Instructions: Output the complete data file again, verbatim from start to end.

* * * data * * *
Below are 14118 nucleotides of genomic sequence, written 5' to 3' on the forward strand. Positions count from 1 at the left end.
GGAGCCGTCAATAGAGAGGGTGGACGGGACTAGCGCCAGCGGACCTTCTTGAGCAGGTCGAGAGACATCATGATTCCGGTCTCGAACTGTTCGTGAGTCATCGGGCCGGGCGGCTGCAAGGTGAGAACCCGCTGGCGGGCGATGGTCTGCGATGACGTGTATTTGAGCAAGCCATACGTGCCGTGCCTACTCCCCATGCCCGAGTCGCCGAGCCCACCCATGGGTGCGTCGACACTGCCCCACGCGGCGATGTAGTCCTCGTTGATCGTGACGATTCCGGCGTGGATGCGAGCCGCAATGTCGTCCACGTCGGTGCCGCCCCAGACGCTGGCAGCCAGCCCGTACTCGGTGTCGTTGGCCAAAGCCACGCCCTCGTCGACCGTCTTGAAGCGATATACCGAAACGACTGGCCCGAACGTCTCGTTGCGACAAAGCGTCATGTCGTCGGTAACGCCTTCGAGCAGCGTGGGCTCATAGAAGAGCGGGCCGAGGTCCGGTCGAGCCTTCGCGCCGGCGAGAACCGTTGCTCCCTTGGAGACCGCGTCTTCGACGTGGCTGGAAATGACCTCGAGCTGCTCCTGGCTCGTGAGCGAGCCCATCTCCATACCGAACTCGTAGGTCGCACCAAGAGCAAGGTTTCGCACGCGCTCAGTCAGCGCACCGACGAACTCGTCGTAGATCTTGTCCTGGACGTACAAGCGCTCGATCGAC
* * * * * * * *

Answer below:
Below are 14118 nucleotides of genomic sequence, written 5' to 3' on the forward strand. Positions count from 1 at the left end.
GGAGCCGTCAATAGAGAGGGTGGACGGGACTAGCGCCAGCGGACCTTCTTGAGCAGGTCGAGAGACATCATGATTCCGGTCTCGAACTGTTCGTGAGTCATCGGGCCGGGCGGCTGCAAGGTGAGAACCCGCTGGCGGGCGATGGTCTGCGATGACGTGTATTTGAGCAAGCCATACGTGCCGTGCCTACTCCCCATGCCCGAGTCGCCGAGCCCACCCATGGGTGCGTCGACACTGCCCCACGCGGCGATGTAGTCCTCGTTGATCGTGACGATTCCGGCGTGGATGCGAGCCGCAATGTCGTCCACGTCGGTGCCGCCCCAGACGCTGGCAGCCAGCCCGTACTCGGTGTCGTTGGCCAAAGCCACGCCCTCGTCGACCGTCTTGAAGCGATATACCGAAACGACTGGCCCGAACGTCTCGTTGCGACAAAGCGTCATGTCGTCGGTAACGCCTTCGAGCAGCGTGGGCTCATAGAAGAGCGGGCCGAGGTCCGGTCGAGCCTTCGCGCCGGCGAGAACCGTTGCTCCCTTGGAGACCGCGTCTTCGACGTGGCTGGAAATGACCTCGAGCTGCTCCTGGCTCGTGAGCGAGCCCATCTCCATACCGAACTCGTAGGTCGCACCAAGAGCAAGGTTTCGCACGCGCTCAGTCAGCGCACCGACGAACTCGTCGTAGATCTTGTCCTGGACGTACAAGCGCTCGATCGAC